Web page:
While MSNBC host Rachel Maddow conceded on Monday that it was a sound strategy for conservative billionaire activist Charles Koch to purchase influence over the hiring process at Florida State University (FSU), she still ripped state officials for letting it happen.
“Forget naming rights to the stadium, or whatever,” Maddow said, explaining that Koch “purchased hiring rights for the faculty at Florida State’s economics department. And yes, Florida State has the word ‘state’ in it because it is a public university, and yes, it is objectively insane that the state of Florida allowed that to happen.”
As the Tampa Bay Times reported in 2011, a foundation funded by Koch gave $1.5 million to the school’s economics department in 2008, in exchange for Koch having the power to select members of an “advisory committee” that screens prospective new hires. A year later, Koch reportedly rejected 60 percent of job candidates suggested by FSU faculty.
“You can see why Mr. Koch would want to do that sort of thing, if he could find a state crazy enough to let him do it,” Maddow said. “I mean, $1.5 million is nothing to him. He loses that into a hankerchief when he sneezes. But for that pittance, he gets to make sure his conservative billionaire economic ideas get taught and published and propagated under the brand name of something that is supposed to look like a university-level education.”
Koch and his brother, David, reportedly donated more than $30 million between 2007 and 2011 to groups cutting deals with more than 200 universities around the country, including the Catholic University of America. That agreement led to a group of Catholic officials calling for the university to forfeit the donation in the name of academic independence.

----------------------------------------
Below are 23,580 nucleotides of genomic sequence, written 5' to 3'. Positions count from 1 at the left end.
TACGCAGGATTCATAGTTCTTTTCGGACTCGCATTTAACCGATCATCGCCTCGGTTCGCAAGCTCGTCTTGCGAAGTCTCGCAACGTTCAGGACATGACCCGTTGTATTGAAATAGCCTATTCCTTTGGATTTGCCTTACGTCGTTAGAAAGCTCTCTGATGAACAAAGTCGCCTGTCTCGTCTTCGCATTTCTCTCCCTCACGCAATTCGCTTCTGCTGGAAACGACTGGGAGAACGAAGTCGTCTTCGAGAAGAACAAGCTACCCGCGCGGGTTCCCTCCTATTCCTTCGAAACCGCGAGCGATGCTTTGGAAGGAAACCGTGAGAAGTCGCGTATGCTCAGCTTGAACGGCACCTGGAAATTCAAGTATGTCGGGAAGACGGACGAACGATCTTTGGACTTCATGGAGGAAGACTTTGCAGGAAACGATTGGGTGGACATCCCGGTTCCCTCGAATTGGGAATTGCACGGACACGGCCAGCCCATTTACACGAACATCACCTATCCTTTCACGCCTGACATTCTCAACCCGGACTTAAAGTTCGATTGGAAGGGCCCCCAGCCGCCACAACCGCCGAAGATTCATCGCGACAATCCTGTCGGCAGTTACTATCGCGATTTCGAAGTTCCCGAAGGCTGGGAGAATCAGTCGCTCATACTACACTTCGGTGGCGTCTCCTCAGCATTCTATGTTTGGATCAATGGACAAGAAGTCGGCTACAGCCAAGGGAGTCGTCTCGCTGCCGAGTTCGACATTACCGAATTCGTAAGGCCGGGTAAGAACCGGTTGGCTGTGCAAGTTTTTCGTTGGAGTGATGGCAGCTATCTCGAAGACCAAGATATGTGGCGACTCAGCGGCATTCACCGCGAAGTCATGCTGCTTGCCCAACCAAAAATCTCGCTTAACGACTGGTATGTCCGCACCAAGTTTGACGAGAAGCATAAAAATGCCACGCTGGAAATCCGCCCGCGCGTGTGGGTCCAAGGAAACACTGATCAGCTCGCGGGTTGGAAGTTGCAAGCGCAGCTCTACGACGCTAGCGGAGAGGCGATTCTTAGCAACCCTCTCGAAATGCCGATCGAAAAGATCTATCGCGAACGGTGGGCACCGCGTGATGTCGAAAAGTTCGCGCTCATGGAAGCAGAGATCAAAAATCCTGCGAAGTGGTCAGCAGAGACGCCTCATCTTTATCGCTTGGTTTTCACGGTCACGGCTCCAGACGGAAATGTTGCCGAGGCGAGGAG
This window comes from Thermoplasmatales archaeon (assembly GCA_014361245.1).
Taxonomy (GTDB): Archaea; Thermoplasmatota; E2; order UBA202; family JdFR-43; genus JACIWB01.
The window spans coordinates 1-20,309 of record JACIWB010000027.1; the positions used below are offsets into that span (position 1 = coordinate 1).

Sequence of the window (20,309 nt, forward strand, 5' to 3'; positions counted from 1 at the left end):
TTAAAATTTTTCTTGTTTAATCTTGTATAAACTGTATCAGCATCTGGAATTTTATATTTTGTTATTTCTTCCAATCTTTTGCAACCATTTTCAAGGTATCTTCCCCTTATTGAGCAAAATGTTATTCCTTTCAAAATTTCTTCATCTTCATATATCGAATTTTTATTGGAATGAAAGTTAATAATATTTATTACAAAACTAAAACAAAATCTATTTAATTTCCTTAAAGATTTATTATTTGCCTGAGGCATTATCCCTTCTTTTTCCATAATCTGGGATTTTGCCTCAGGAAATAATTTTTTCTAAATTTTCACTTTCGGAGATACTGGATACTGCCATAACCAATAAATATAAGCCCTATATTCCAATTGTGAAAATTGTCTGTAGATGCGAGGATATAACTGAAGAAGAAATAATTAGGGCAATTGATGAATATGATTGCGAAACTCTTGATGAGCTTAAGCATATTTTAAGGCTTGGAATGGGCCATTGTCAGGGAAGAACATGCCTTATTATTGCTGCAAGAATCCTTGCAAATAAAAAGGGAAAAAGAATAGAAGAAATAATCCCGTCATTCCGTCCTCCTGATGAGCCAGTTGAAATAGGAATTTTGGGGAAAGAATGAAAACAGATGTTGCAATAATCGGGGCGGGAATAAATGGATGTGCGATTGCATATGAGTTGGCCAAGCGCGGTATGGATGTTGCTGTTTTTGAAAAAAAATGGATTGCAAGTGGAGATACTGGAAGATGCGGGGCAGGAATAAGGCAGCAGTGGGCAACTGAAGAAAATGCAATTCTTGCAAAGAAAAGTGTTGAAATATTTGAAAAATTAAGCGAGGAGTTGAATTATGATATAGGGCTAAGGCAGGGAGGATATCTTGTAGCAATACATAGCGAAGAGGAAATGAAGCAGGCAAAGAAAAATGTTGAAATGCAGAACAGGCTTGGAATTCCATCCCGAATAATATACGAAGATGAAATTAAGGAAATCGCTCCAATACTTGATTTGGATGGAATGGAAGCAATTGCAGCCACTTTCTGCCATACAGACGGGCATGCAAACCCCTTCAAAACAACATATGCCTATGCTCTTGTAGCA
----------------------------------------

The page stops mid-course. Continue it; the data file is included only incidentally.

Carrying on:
“If you don’t like what the facts say, then write your own facts,” Maddow said. “If you don’t like what independent scholarship looks like, then buy some.”
The Kochs’ influence, it turned out, was also felt in a May 2013 study that ranked Wisconsin — led by Koch ally Gov. Scott Walker (R) — 15th in the country in “economic outlook,” when other reports had it ranked closer to last.
Koch Companies confirmed to Maddow’s show that a charitable trust controlled by the two billionaire siblings donated $150,000 toward the group behind the report, while denying it was specifically earmarked for its publication. The author subsequently denied the Kochs influenced his findings, saying, “This is not rocket surgery.”
“Indeed, this is not rocket surgery,” Maddow concurred. “But that is a very eloquent way of saying something important about the quality of the scholarship that you get when you buy your own scholarship.”
Watch Maddow’s commentary, as aired on Monday, below.